Summary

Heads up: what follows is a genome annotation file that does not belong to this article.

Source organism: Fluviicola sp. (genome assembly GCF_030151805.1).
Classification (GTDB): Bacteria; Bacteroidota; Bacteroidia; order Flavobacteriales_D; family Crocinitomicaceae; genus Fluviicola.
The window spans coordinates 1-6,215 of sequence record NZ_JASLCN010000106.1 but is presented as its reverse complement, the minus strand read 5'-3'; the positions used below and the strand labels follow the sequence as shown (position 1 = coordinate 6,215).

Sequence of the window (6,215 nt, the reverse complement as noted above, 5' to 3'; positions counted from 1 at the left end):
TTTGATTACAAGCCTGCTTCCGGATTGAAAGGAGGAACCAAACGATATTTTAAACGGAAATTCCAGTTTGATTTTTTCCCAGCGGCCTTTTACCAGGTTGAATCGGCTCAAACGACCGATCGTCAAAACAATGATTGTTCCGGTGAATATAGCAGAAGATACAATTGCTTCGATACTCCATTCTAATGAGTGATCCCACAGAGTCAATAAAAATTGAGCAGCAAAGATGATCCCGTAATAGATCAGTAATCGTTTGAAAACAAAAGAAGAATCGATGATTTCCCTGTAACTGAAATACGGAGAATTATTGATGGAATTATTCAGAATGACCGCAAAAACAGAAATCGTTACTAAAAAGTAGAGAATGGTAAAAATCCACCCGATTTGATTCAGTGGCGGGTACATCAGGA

This paper establishes the biggest existing data set on R&D tax incentives, covering 106 countries annually between 1996 and 2012. We formulate two combined measures of tax incentives: one is a measure of effective marginal tax reductions on R&D incentives, referred to as the b-index in the literature, of which existing data sets cover up to 38 countries; a second, novel one is the effective average tax rate on profits from R&D investments (EATRR&D), which is not available from other databases. Marginal tax incentives are mainly relevant for marginal R&D investments, while average effective tax rates matter for discrete R&D investments (e.g. plant or lab location). The paper assesses effects of these incentives on the filing and trading of patents (conditional on other drivers of patenting) based on some two million patent incidents from the European Patent Office. The results suggest that a higher level of effective average front-end R&D tax incentives raises the propensity to file and acquire patents, and reduces the incentive to sell patents. Moreover, more extensive effective average back-end R&D tax incentives raise the propensity to acquire patents. Statutory tax rates and super deductions are particularly important for patent filing, and tax credits and super deductions have the biggest impact on patent trading. Patent boxes seem to influence patent trading negatively.

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